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ROGER OF WENDOVER Flowers of history. The history of England from the descent of the saxons to A.D. 1235. vol.2


Sir John Froissart's Chronicles of England, France, Spain and the Ajoining Countries from the latter part of the reign of Edward II to the coronation of Henry IV in 12 volumes 

Chronicles of Enguerrand De Monstrelet (Sir John Froissart's Chronicles continuation) in 13 volumes 

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Flowers of history. The history of England from the descent of the saxons to A.D. 1235. vol.2
page 504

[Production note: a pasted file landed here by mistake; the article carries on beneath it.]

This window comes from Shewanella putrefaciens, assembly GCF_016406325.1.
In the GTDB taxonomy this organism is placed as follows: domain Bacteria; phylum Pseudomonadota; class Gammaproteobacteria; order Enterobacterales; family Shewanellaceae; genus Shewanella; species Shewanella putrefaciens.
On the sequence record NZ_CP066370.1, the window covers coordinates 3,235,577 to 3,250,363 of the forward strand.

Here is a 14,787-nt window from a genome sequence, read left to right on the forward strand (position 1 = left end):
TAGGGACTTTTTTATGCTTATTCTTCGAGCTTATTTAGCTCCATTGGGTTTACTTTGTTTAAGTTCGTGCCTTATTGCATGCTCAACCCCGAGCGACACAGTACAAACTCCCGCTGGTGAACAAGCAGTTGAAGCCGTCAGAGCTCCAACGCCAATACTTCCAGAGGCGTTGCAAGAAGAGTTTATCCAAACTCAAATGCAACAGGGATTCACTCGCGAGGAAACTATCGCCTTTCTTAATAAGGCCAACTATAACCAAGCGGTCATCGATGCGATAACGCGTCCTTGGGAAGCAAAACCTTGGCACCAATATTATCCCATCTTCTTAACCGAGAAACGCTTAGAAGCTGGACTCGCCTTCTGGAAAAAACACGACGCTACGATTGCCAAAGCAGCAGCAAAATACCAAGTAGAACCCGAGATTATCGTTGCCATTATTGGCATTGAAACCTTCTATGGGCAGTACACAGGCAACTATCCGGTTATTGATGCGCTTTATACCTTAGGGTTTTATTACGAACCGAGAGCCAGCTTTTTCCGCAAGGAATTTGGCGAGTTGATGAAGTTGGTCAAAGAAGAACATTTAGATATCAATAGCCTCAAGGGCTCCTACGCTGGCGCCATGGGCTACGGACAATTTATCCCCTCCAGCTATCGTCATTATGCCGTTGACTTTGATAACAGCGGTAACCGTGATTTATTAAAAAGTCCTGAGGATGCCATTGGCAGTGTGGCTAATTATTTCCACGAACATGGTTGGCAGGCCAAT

A.I). 12-28.] LAMENTATIONS OF THF. CIIUIM II. conquered without a battle, borne down without an enemy, and, to his utter disgrace, so ignominioiisly debased. It no less bewails the extermination of the Christian army, which has faded not owing to the swords of the enemy, or to want of valour, but has been wasted away by such a dreadful calamity. It also mourns that the remaining portion of the troops, exposed to the dangers of the sea, and to the tempestuous waves, without a guide, preceptor, or chief, arc driven they know not whither, doing but little good to the cause of the Holy Land; and we arc unable according to our vow to afford them consolation or assistance, owing to the stormy state of the sea, and the inclemency of the season. It moreover mourns for the ruin of the Holy Land, which we were hoping was now to be rescued from the hands of the pagans ; which the Christian army would formerly, as it is reported, have recovered in exchange for Damictta, had they not been several times forbidden to do so by the letters of the emperor : and he himself would not have been a prisoner in the hands of the pagans, if a supply of ships had been provided as. had been promised on his part, and as could have been done ; for Damictta, which, as was said, was delivered into the charge of his messenger, and was decorated « ith the imperial eagles, was on the same day cruelly pillaged, and, after being shamefully damaged, was by them restored to the infidels. It also adds to our sorrow and losses aforesaid, when we recollect the labour and expense incurred at Damictta, as well as the mortality amongst the Christians, and the time spent, all which were expended to no purpose ; and there is no one of all its children to comfort it, or to wipe the tears from its checks. Since therefore her voice has already sounded in Rama, and Rachel is with incurable grief mourning, not only for her children but for all these mishaps, what Christian can refrain from lamentation ? Which of the sons, on seeing the floods of tears flowing from the eyes of the mother, will not shed tears? What one will not pity the sorrows of the mother, and share in her deep grief: What Christian will not, on account of these events, be inflamed with more ardent desire to assist the Holy Land, that the Christian youth may not seem to be entirely prostrated and panic-struck by these unexpected events r Ought not wise men, and the sons of Jesus Christ, to be the more encouraged to assist the Holy Lami, the more they see that.

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